Thus, the Third Truth of Health Care: Health services are a massive skimming operation. Today, the one area of the economy that “grows” is the health care industry. Every year, more and more people pile into that wagon, mostly in administrative roles. The number of nurses and doctors does not grow very much, but the number of bureaucrats grows like a weed.
Then you have the pill makers, machine makers, research people and lawyers. There are always lots and lots of lawyers. The health care industry is massive and government dependent. It’s why rub rooms are now called message therapy centers. They are angling to get it on the racket, by having their service declared an essential health care service. That way, you will be paying for some guy to get a happy ending.
That’s why reforming health care has become an impossibility. As soon as anyone makes any noises about fixing the system, the army of lobbyists, hired by every vested interest, shows up to bury the reformers. If they are not able to kill the idea of reform entirely, they set about corrupting it into another grift that their clients can use to get a free shot at your wallet. The only people not represented in these efforts are the voters. They get no say.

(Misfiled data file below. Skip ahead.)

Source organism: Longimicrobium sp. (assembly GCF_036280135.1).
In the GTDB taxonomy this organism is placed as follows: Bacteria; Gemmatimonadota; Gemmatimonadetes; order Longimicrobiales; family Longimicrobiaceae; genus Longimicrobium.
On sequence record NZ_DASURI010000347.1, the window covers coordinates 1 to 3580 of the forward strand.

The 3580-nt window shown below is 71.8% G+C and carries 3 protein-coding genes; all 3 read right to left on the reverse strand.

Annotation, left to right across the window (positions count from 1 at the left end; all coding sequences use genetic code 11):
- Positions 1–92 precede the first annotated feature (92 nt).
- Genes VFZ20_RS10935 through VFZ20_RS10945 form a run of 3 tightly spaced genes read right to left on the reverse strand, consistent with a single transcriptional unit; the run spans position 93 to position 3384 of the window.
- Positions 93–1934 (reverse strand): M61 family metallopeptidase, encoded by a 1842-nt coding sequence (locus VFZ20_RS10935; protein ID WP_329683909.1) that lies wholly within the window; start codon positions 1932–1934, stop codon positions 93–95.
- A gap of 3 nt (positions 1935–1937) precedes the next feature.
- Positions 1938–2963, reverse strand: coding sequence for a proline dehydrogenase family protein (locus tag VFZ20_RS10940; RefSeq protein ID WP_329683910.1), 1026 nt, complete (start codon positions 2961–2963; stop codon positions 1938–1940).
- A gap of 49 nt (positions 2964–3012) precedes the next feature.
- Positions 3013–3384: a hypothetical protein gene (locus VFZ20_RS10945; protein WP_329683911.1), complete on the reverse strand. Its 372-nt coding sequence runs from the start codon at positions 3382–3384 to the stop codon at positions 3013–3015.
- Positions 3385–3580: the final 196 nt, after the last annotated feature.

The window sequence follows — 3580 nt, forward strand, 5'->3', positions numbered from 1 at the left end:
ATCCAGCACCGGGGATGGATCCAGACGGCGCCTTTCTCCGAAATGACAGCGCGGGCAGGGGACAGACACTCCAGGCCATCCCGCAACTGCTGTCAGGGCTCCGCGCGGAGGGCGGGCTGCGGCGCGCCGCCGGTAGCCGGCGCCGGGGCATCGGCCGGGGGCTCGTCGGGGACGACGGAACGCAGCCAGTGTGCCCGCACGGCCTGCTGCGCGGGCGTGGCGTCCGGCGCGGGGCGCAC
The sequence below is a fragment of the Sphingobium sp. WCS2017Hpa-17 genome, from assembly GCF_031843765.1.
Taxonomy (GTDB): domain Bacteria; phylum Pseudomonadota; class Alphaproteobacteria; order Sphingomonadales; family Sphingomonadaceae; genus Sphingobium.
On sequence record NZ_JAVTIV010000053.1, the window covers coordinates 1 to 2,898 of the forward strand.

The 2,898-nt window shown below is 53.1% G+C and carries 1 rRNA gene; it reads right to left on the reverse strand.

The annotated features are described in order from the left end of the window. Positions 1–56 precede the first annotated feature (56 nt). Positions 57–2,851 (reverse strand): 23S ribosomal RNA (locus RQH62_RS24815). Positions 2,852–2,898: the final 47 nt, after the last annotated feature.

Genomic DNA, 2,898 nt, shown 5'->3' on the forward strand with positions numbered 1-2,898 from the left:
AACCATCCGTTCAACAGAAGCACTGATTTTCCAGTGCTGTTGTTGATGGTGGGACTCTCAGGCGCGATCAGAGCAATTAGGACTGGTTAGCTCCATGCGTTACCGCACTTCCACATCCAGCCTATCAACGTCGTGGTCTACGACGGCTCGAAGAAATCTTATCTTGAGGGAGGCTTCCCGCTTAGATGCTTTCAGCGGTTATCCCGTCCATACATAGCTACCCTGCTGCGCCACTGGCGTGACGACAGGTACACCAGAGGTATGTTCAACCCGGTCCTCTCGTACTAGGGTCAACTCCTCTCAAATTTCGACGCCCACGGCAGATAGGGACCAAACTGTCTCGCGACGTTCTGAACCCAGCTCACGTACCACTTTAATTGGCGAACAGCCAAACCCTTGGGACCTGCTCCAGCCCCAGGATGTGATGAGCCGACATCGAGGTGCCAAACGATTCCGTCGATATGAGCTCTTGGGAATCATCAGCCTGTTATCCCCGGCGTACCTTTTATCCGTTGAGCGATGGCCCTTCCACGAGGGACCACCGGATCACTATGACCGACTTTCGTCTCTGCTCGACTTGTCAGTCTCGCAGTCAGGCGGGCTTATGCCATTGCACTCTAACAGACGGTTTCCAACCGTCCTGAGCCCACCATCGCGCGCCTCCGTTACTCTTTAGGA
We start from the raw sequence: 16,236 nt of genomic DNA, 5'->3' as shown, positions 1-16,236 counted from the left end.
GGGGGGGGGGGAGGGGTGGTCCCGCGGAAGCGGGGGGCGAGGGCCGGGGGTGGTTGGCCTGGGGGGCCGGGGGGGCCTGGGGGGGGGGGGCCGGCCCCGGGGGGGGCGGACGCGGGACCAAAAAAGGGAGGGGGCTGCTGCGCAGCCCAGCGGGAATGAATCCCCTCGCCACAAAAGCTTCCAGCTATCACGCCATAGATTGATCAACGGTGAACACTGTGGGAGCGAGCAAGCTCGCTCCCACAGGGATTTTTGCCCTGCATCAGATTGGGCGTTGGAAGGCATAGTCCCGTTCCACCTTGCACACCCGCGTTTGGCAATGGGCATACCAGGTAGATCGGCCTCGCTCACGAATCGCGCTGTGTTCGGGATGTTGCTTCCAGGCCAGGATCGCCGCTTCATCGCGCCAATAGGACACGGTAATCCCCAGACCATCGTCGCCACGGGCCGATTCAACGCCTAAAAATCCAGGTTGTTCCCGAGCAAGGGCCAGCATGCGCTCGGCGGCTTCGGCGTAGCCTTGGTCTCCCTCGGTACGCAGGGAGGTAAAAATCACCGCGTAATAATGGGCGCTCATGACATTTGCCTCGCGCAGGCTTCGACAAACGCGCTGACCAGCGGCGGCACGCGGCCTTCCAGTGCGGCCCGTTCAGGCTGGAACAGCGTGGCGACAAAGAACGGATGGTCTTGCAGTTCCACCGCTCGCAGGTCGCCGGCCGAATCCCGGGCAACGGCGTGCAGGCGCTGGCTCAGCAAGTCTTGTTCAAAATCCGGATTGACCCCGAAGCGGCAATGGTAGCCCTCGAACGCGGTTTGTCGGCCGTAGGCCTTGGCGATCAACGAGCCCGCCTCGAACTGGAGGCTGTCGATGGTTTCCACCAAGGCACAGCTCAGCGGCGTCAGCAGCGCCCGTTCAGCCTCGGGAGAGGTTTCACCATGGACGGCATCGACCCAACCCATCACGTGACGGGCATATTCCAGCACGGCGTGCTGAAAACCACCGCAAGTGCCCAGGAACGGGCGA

This is the main reason Trump’s efforts to address the problems of ObamaCare failed last week. What Ryan and the other crooks in the GOP were hoping to do is pass a bill that made it easier for their paymasters to skim money from the rate payers, while providing fewer services. Ryan’s bill was just an attempt to help the people feeding at the trough get a little fatter off the middle-class. Its failure suggests we have reached the end phase.
Talk to anyone responsible for paying health insurance premiums and they will tell you that the rates are reaching the point where they cannot be paid. When premiums are going up by multiples of inflation, there can be only one result. Once rates pass a certain level, people stop paying those premiums. You get black markets, non-compliance and a system that can only persist through brute coercion. Soon after you get collapse.